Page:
The Basement Years
Upon securing a metal source, Barnes started creating and selling her own food-safe aluminum jewelry, opening Designs By Lizz Barnes on Etsy. But about the same time her online business began taking off, the hands-on artist was dealt a devastating diagnosis: rheumatoid arthritis. “I didn’t know if I’d be able to make jewelry,” she recalls. Though she had been toying with the idea of selling supplies for some time—a much less physically demanding venture—the burdensome recovery from her first hip replacement convinced her to pull the trigger. “I was sitting at home thinking, ‘What am I going to do with my life?’ [fake crying] I think I’ll start an Etsy shop,’” she laughs. “Kind of at the lowest point of [my] life, where I don’t think if I had been laid up, I ever would’ve taken enough time to get a shop set up.”
Running the entire operation out of her basement, Barnes began cutting her own metal and selling pre-sized aluminum and jewelry crafting tools online through a second Etsy store, Gotta Getta Deal. Soon, sales skyrocketed—so much so that she hired a team of metal artists to help—as did the demand for jewelry crafting tutorials, prompting Barnes to create the “how-to” blog, foodsafemetal.com, and ultimately, her umbrella company, Ear in the Envelope.
Today, Barnes considers her “basement years” a stressful, yet valuable lesson. “You’re inventing everything. You’re inventing your customer service and all the answers to every possible question,” she describes. “At the beginning, you’re trying make to everybody happy, and then you move into ‘I have to survive…’ I want them to be happy, but I have to sleep and I have to have a life at the same time. So you start putting up boundaries.We’ll do this, but we won’t do that.”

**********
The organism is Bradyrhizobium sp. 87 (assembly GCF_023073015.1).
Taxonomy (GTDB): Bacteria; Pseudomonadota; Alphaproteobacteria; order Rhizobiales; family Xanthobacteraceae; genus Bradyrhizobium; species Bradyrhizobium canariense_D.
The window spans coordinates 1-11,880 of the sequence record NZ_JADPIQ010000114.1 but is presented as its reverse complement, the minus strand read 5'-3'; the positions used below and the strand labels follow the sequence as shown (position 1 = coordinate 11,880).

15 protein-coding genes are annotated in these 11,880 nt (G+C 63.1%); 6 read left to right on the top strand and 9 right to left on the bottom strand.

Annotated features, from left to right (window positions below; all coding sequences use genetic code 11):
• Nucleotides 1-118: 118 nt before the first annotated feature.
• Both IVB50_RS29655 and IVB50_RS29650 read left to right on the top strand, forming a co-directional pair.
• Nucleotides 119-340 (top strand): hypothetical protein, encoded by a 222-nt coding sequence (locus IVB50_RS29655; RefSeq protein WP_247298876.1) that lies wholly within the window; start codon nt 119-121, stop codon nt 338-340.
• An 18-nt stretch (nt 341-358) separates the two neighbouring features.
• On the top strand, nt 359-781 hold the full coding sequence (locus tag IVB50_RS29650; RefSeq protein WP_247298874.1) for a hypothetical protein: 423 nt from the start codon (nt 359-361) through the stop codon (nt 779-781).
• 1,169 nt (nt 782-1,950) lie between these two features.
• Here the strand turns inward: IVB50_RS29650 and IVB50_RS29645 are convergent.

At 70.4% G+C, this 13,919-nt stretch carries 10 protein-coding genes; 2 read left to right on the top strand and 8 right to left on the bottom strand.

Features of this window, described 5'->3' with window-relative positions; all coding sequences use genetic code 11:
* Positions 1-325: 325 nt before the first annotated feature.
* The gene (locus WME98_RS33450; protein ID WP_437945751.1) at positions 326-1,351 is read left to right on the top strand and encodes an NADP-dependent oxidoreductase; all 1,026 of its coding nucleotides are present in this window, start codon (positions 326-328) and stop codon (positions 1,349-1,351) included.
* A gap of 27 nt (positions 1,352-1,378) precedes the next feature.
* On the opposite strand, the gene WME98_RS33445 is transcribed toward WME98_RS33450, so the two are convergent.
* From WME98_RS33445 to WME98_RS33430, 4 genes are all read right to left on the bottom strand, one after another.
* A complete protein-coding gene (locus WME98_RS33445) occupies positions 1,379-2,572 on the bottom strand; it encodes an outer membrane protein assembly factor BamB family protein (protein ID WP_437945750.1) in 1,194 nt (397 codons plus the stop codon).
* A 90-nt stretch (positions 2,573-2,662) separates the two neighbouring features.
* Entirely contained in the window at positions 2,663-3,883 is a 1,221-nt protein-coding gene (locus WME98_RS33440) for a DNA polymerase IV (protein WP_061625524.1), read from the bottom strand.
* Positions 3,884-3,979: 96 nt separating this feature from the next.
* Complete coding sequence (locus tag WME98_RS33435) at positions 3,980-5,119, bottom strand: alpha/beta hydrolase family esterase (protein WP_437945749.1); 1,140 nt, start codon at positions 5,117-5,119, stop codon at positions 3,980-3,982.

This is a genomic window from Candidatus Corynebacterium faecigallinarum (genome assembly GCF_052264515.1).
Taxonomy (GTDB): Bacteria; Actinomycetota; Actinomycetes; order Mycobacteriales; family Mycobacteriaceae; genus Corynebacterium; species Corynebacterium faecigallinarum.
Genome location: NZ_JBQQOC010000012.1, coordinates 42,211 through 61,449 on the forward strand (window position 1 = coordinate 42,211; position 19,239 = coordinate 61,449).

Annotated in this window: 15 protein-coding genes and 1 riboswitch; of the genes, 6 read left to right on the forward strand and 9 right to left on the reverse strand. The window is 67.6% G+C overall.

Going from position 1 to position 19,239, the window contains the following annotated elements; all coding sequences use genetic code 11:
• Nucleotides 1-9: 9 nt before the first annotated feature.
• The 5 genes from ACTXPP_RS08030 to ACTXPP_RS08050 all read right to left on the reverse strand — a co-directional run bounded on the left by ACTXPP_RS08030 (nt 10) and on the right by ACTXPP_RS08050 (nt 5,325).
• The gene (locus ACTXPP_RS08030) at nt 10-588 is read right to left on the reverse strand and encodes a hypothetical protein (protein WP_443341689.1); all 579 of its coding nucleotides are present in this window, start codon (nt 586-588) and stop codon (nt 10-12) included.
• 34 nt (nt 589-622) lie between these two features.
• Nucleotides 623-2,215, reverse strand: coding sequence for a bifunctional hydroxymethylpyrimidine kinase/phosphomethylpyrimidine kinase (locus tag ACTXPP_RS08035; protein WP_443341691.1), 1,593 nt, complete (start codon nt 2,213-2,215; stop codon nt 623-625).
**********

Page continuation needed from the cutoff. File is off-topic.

Blossoming in the Warehouse District
Two and half years later, having outgrown her basement, Barnes decided it was time to move. In June of 2012, she began leasing a space at 820 SW Adams, where today, business has never been better. “You don’t realize how if you’re in a small space, it’s almost like a plant,” Barnes remarks. “It can only do so much in that space.”
With a converted warehouse serving as her new studio, Barnes has seen Ear in the Envelope’s profits double each of the last two years, and is on track for record-breaking revenues yet again. Working almost exclusively in food-safe aluminum, Ear in the Envelope cuts, corners (a process to remove sharp edges), tumbles (a polishing technique), and packs all of its metal in-house, distributing anywhere from 20 to 75 orders a day all around the world. Barnes also sells her premade designs, which include intricately hammered and anodized (finished using an electrochemical process that allows the metal to be dyed) rings, bracelets, earrings, necklaces and more starting as low as $15. Customers can also purchase everything they need to start up their own jewelry crafting operation—from aluminum blanks and charms to metal punchers, pliers, bracelet benders and beyond—for about $120.